Creatine and glutamine are two amino acids -- building blocks of protein -- commonly taken as supplements alone or together for purported sports performance benefits such as increasing lean mass and endurance. As with all supplements, taking creatine and or glutamine may cause unwanted side effects. Both amino acids are present in protein foods. Meat is particularly rich in creatine and glutamine. Talk to your doctor before taking creatine and glutamine supplements, especially if you have any existing health conditions.
Creatine and Glutamine Uses
Creatine is found throughout your body, where it serves as a source of fuel, particularly for your muscles. During high-intensity exercise such as weight training, your body converts the active form of creatine -- phosphocreatine -- to a source of energy your muscles can use to fuel themselves. Glutamine is stored primarily in your muscles also, but its role is different. It plays a major role in removing excess ammonia, which can build up during prolonged exercise. Glutamine also plays a role in immune health and wound healing.
Creatine Side Effects
Side effects of creatine use are typically mild and may go away with continued use. Potential side effects include nausea, dehydration, diarrhea, muscle cramps and kidney problems. Creatine increases the amount of water your body retains, which may lead to a 1- to 3-pound weight gain in the first week of use, according to Quinnipiac University. Because creatine draws water into the muscle, the risk of dehydration increases. Drink plenty of fluids when taking creatine. Avoid creatine if you have kidney problems since it increases the workload on your kidneys.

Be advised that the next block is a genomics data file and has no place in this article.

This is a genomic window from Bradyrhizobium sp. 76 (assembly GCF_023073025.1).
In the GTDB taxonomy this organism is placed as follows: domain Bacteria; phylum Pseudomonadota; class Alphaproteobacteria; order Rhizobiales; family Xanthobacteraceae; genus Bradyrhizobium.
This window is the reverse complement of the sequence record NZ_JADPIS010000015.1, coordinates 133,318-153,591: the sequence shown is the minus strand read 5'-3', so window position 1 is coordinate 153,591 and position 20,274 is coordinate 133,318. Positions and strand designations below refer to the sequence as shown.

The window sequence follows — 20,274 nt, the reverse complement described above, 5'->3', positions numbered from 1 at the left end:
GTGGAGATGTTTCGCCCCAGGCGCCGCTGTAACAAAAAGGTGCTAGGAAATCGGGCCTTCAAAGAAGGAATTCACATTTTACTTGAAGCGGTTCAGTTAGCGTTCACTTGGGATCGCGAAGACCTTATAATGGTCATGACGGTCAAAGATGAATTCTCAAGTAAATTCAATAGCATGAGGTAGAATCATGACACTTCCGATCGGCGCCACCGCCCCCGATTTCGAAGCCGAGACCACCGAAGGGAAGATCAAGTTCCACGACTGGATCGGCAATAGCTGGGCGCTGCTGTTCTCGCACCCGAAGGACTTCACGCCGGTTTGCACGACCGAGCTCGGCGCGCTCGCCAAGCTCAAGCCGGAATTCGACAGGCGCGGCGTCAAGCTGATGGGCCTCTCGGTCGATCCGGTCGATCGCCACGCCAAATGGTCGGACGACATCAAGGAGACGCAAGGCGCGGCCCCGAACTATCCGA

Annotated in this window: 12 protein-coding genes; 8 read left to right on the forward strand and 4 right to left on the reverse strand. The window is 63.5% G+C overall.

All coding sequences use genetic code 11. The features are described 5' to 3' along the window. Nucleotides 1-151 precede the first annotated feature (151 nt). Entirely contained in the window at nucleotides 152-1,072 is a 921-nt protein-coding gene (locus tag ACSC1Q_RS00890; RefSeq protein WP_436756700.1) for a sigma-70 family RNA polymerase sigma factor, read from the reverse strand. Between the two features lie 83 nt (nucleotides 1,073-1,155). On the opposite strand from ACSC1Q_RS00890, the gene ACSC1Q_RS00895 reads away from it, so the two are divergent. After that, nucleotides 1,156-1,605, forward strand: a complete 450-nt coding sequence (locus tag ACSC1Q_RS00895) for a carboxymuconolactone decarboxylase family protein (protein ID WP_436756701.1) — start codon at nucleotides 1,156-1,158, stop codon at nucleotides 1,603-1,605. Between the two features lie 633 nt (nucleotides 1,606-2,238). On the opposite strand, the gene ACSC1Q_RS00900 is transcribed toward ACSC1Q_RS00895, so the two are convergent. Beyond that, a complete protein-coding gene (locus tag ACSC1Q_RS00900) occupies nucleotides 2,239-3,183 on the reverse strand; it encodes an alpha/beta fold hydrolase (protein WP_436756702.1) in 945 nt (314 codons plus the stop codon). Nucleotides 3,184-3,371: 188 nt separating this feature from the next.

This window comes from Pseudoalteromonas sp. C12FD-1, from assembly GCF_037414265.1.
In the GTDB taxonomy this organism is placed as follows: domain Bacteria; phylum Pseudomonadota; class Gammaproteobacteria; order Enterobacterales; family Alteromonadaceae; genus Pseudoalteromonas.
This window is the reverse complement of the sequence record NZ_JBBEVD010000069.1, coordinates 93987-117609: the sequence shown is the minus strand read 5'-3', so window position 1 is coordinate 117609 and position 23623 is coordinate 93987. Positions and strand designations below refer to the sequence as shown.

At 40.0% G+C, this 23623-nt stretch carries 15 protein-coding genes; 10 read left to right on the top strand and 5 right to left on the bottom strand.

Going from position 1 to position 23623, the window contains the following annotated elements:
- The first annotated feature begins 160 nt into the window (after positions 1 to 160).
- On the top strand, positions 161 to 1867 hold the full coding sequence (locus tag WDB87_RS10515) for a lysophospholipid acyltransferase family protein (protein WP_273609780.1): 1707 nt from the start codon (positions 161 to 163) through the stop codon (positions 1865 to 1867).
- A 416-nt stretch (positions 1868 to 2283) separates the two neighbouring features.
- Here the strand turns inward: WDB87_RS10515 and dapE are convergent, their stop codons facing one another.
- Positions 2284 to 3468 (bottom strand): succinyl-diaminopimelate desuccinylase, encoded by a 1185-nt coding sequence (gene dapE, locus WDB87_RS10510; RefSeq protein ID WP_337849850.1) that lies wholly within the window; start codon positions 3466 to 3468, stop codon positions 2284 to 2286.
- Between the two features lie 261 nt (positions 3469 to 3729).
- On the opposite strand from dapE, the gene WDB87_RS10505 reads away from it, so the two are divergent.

Glutamine Side Effects
Taking glutamine may cause side effects such as nausea, abdominal discomfort, gas and constipation. A small percentage of users have reported experiencing chest pain, hemorrhoids, vomiting, dry mouth, back pain, depression, increased thirst, dehydration, rash, increased sweating, liver dysfunction and flu-like symptoms related to glutamine use, according to Drugs.com. There is a small chance that taking glutamine may aggravate existing gastrointestinal conditions such as gastric ulcer, Crohn's disease and pancreatitis.
Discontinue use and talk to your health care provider if you experience troublesome side effects related to taking creatine or glutamine or both. Side effects are commonly linked to taking high doses. The typical maintenance dose of creatine is 2 grams daily for exercise performance, according to the University of Maryland Medical Center. Most data shows no significant side effects at typical doses of creatine used for up to six months, according to the UMMC. Doses of 500 milligrams one to three times daily are considered safe for glutamine, according to the UMMC.